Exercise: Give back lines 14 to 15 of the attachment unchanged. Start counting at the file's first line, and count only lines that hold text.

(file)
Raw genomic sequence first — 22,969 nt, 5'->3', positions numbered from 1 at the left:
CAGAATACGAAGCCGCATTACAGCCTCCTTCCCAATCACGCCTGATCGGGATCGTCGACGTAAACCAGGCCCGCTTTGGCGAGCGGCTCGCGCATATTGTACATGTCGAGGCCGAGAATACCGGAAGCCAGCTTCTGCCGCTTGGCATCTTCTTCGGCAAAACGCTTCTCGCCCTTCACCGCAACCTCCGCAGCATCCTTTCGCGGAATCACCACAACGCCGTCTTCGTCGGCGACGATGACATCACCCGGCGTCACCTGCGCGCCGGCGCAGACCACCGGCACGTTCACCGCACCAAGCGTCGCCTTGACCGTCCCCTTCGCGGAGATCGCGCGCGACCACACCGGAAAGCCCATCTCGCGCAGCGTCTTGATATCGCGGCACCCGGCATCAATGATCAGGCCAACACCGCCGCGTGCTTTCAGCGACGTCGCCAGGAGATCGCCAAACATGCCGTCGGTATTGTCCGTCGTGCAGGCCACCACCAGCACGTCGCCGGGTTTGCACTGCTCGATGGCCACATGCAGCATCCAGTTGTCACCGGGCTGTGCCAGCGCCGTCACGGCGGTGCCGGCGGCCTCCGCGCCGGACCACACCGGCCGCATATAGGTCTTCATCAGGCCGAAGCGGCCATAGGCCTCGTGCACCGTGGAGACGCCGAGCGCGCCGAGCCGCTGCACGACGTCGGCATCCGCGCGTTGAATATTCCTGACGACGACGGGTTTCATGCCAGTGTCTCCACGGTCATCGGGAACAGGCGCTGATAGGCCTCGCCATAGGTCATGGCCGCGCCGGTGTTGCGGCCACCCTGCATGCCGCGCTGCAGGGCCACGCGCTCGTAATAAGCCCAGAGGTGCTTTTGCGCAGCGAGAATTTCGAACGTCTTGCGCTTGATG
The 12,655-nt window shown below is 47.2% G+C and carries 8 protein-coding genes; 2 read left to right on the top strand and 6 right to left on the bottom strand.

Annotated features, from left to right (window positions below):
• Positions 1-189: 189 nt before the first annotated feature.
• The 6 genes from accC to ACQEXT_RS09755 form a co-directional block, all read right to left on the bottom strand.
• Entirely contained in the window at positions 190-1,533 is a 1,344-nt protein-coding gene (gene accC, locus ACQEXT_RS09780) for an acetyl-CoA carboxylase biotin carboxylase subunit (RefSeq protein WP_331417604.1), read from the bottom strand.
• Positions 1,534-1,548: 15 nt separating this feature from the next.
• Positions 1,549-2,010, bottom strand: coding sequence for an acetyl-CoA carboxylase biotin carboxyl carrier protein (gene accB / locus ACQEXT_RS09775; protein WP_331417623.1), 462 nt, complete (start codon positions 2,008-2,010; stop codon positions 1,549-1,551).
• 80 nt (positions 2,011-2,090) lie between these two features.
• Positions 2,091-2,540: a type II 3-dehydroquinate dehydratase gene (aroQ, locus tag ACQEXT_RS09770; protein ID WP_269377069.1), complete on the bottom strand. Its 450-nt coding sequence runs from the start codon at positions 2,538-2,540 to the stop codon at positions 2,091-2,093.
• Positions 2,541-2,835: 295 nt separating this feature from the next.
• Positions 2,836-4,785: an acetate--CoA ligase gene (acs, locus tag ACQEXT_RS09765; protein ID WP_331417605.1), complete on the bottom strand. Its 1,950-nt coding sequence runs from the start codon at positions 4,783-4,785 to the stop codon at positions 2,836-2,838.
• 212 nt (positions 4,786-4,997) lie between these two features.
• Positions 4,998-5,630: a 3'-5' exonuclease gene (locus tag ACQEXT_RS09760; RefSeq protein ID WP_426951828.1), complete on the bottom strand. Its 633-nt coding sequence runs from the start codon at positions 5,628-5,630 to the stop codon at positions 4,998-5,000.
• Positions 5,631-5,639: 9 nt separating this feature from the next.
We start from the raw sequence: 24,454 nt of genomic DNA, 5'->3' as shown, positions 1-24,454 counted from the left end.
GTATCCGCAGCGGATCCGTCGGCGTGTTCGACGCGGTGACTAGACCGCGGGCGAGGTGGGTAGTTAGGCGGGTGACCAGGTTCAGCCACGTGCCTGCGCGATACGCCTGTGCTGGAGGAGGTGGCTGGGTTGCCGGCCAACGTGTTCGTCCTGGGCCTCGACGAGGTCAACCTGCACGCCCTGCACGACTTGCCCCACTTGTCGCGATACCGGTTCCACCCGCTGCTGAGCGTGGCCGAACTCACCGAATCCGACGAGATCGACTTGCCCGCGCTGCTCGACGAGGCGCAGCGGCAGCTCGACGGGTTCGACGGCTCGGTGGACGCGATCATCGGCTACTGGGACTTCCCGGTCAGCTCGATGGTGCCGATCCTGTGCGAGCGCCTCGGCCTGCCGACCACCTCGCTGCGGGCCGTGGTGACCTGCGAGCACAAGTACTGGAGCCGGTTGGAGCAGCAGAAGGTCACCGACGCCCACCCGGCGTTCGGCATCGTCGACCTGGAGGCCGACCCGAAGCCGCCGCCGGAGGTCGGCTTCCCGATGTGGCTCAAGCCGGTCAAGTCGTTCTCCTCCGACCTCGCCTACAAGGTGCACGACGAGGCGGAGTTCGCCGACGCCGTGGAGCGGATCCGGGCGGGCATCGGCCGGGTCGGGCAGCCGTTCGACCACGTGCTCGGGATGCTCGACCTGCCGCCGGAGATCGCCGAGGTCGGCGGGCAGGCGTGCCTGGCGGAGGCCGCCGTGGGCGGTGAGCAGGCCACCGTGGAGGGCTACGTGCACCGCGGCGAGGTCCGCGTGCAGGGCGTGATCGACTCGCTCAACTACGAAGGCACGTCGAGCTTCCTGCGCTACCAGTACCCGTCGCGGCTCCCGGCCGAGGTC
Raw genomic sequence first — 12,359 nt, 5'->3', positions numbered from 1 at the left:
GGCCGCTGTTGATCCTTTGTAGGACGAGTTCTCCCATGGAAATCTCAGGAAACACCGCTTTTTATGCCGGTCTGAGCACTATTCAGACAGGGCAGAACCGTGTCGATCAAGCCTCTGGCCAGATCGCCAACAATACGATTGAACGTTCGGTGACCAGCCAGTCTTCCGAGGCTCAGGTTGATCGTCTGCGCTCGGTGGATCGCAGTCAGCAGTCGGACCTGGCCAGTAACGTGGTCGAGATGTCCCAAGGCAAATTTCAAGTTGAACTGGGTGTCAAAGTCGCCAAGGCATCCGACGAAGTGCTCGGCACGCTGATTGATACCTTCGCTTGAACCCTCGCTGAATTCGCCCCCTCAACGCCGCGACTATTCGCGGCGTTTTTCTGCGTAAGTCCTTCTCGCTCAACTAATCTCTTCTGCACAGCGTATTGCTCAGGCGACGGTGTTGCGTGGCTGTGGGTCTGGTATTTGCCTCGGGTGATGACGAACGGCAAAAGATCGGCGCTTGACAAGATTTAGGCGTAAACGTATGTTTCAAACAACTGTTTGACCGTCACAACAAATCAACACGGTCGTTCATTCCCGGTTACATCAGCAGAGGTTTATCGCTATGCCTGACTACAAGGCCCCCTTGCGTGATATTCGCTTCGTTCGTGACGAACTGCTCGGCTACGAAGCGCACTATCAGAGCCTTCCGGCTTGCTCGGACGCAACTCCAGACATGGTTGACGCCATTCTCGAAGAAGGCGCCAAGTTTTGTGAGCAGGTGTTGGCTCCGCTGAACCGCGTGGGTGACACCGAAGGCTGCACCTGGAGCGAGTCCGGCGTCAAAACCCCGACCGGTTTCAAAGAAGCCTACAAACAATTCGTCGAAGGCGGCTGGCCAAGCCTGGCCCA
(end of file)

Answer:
• 212 nt (positions 4,786-4,997) lie between these two features.
• Positions 4,998-5,630: a 3'-5' exonuclease gene (locus tag ACQEXT_RS09760; RefSeq protein ID WP_426951828.1), complete on the bottom strand. Its 633-nt coding sequence runs from the start codon at positions 5,628-5,630 to the stop codon at positions 4,998-5,000.